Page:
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Ban Ki-moon Dispatches Top Aides To Algiers

Deploring deadly attacks, Ban Ki-moon dispatches top aides to Algiers

Secretary-General Ban Ki-moon has led a chorus of United Nations condemnation of today's terrorist attacks in Algiers that have reportedly killed dozens of people, including a number of UN staff members, and he has dispatched several top aides to the Algerian capital to investigate the bombings.

"Words cannot express my sense of shock, outrage and anger at the terrorist attack on the United Nations mission in Algiers today," Mr. Ban said in a statement issued in Bali, Indonesia, where he is currently travelling.

According to the UN, at approximately 10:30 in the morning in Algiers, the UN Development Programme (UNDP) office collapsed following an explosion, which local authorities have indicated was caused by a car bomb. Another car bomb exploded near the country's Constitutional Court. No one has so far claimed responsibility.

"This was an abjectly cowardly strike against civilian officials serving humanity's highest ideals under the UN banner - base, indecent and unjustifiable by even the most barbarous political standard," Mr. Ban stated.

The Secretary-General has instructed senior advisers from his Executive Office, UNDP and the UN Department of Safety and Security to proceed to Algiers immediately. "We will take every measure to ensure the safety of our staff, in Algeria and elsewhere, beginning with an immediate review of our security precautions and policies," Mr. Ban pledged in a letter to UN staff in the wake of the attacks.

Also reacting to today's tragedy, the Security Council underlined the need to bring those responsible for the attacks to justice. In a statement read out by Ambassador Marcello Spatafora of Italy, which holds the Council's rotating presidency for this month, the 15-member body urged all States to cooperate with the Algerian authorities in this regard.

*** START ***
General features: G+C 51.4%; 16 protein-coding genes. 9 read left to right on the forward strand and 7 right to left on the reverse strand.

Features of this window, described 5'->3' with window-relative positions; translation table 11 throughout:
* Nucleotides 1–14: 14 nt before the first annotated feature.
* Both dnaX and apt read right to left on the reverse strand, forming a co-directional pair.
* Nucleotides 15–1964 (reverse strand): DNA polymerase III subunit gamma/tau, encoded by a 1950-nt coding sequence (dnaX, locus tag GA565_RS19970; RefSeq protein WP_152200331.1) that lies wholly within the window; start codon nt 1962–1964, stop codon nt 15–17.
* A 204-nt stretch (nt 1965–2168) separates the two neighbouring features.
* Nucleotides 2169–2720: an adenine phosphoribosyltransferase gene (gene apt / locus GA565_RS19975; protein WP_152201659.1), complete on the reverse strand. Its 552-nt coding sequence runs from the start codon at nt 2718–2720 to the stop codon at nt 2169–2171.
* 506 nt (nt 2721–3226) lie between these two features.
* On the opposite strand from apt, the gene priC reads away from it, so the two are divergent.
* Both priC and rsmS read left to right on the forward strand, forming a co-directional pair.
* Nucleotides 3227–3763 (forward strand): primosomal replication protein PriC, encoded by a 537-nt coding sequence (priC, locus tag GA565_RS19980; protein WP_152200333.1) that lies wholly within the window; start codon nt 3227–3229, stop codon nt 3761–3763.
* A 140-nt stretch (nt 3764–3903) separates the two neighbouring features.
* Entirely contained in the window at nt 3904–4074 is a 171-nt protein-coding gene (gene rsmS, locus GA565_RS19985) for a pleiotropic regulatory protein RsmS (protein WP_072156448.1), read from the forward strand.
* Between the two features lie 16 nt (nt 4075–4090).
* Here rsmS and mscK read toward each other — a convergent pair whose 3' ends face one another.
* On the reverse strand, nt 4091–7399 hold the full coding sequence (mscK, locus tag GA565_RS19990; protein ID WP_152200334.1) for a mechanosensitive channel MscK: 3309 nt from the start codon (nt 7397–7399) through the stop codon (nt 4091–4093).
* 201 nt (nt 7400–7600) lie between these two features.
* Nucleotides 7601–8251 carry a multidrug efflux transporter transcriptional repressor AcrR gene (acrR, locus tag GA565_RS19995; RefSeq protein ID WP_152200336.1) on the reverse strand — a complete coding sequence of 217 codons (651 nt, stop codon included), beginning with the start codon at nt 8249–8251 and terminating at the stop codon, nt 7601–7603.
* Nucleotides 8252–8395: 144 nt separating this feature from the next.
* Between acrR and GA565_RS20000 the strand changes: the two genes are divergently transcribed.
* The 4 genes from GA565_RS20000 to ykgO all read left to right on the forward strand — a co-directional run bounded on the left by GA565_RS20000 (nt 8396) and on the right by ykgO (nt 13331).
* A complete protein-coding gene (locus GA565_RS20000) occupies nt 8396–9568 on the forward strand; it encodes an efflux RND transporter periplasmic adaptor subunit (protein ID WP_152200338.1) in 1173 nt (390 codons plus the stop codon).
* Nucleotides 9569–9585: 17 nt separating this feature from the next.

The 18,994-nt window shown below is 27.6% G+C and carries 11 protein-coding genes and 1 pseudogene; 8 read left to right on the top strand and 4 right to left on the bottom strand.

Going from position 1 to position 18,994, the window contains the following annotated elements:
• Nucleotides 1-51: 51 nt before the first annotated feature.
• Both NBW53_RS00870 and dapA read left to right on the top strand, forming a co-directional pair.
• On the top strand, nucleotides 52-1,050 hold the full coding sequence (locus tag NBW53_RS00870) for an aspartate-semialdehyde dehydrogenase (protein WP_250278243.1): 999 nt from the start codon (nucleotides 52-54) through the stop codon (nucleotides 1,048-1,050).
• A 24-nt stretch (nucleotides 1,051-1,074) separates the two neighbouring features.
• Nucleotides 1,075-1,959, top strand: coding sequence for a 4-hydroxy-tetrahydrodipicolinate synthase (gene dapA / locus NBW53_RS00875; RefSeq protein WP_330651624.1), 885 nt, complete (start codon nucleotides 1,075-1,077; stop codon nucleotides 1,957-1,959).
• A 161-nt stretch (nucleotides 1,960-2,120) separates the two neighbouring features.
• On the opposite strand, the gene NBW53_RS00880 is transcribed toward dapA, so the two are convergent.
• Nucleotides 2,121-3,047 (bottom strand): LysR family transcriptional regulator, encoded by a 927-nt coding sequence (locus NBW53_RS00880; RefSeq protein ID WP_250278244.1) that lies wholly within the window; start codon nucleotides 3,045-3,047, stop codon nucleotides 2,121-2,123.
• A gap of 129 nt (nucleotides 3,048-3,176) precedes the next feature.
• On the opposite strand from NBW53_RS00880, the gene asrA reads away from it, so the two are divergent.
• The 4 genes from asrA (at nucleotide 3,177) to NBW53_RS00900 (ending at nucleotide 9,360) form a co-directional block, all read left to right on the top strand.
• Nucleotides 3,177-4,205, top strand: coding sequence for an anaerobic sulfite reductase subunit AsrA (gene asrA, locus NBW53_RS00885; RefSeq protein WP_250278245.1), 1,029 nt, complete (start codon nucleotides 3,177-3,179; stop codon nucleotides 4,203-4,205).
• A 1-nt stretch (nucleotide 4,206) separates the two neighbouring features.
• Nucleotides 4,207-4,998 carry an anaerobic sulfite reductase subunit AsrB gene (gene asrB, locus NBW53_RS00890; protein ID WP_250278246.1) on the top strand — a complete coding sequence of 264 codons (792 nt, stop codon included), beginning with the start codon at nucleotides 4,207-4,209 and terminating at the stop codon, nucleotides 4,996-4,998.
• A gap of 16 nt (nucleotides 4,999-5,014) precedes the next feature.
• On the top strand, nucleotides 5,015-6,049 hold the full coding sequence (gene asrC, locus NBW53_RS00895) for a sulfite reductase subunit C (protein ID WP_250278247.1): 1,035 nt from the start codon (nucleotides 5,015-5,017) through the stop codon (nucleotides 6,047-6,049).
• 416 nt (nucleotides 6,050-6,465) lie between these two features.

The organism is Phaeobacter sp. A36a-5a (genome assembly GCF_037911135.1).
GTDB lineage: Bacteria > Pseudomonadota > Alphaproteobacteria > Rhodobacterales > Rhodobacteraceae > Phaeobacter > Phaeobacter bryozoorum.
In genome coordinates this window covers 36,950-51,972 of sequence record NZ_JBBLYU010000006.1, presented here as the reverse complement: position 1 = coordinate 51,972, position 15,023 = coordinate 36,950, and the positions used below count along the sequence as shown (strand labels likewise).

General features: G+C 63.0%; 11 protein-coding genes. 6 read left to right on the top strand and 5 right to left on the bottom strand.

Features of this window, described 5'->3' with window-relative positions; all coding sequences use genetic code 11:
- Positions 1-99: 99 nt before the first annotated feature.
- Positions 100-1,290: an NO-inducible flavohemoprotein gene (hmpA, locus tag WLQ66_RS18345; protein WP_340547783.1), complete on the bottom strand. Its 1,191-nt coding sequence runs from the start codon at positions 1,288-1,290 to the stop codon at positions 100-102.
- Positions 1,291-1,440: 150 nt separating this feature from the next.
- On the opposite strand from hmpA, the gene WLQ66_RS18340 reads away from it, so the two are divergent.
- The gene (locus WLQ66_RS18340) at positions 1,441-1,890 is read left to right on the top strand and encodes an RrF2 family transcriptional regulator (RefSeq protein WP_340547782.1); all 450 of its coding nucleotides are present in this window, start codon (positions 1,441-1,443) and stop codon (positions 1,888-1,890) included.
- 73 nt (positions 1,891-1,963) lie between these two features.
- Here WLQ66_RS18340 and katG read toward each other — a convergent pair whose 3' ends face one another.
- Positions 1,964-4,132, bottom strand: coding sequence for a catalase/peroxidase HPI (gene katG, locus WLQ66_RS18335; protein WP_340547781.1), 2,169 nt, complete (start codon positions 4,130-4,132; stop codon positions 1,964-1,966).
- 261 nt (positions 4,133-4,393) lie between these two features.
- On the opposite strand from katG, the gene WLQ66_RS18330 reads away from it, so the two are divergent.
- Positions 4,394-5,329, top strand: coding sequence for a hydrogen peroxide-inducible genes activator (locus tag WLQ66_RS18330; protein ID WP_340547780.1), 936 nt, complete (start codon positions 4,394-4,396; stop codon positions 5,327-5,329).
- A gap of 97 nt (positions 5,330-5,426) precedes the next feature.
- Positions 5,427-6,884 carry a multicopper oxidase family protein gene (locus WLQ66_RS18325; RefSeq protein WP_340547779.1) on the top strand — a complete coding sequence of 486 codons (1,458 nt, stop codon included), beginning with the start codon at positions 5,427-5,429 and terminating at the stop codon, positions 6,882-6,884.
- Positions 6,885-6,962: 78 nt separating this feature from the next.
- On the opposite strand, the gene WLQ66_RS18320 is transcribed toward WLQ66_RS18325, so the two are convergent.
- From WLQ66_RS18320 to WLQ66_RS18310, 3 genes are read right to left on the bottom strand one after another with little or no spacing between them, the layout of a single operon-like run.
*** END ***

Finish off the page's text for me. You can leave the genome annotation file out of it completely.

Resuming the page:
A spokesperson for the UN said that while the Organization could not provide any figures of fatalities until it had confirmed proof of deaths and the families had been informed, preliminary information indicates there may be five deaths.

The UN is checking with hospitals, examining the site of the blast and trying to obtain any proof of deaths, UN spokesperson Marie Okabe told reporters in New York, noting that rescue efforts are also continuing.

The UN is trying to account for 14 people, she added. The world body has a total of 40 international staff presently in Algeria, including 19 international staff based there and an additional 21 that are there temporarily, as well as about 115 local UN staff in the capital.

The UNDP office housed staff from UNDP, the World Food Programme (WFP), the International Labour Organization (ILO), the UN Population Fund (UNFPA), the UN Industrial Development Organization (UNIDO), the Joint UN Programme on HIV/AIDS (UNAIDS) and the Department of Safety and Security. The offices of the UN High Commissioner for Refugees (UNHCR), located across the street, also sustained damage.

UNHCR chief António Guterres expressed his shock and outrage, calling the bombings "totally abhorrent."

The agency said a survey of its staff in Algiers showed that one of its drivers was killed, one was missing and all others were accounted for - although several suffered injuries from the blast that occurred in a street separating the main UN office from UNHCR's compound.

"The UN is an entity that works for world peace, an entity that tries to be an honest broker, especially when dealing with the humanitarian needs of refugees and other victims of violence and persecution," Mr. Guterres said. "This makes this type of attack even more absurd."

UNDP Administrator Kemal Dervis said in a statement that "it is an outrage that extremists do not hold human life to be sacred, and that humanitarian and aid workers are apparently amongst the casualties."

Also speaking out, General Assembly President Srgjan Kerim expressed his grave concern that UN offices and staff were once again the deliberate targets of terror attacks. A bomb destroyed the world body's Baghdad headquarters in August 2003, killing 22 people, including top envoy Sergio Vieira de Mello.

Today's attack "clearly demonstrates that terrorism is a continuous and global challenge that knows no boundaries," Mr. Kerim said in a statement issued by his spokesperson.

The flags at UN Headquarters in New York and at duty stations around the world will be flown at half mast through Wednesday.


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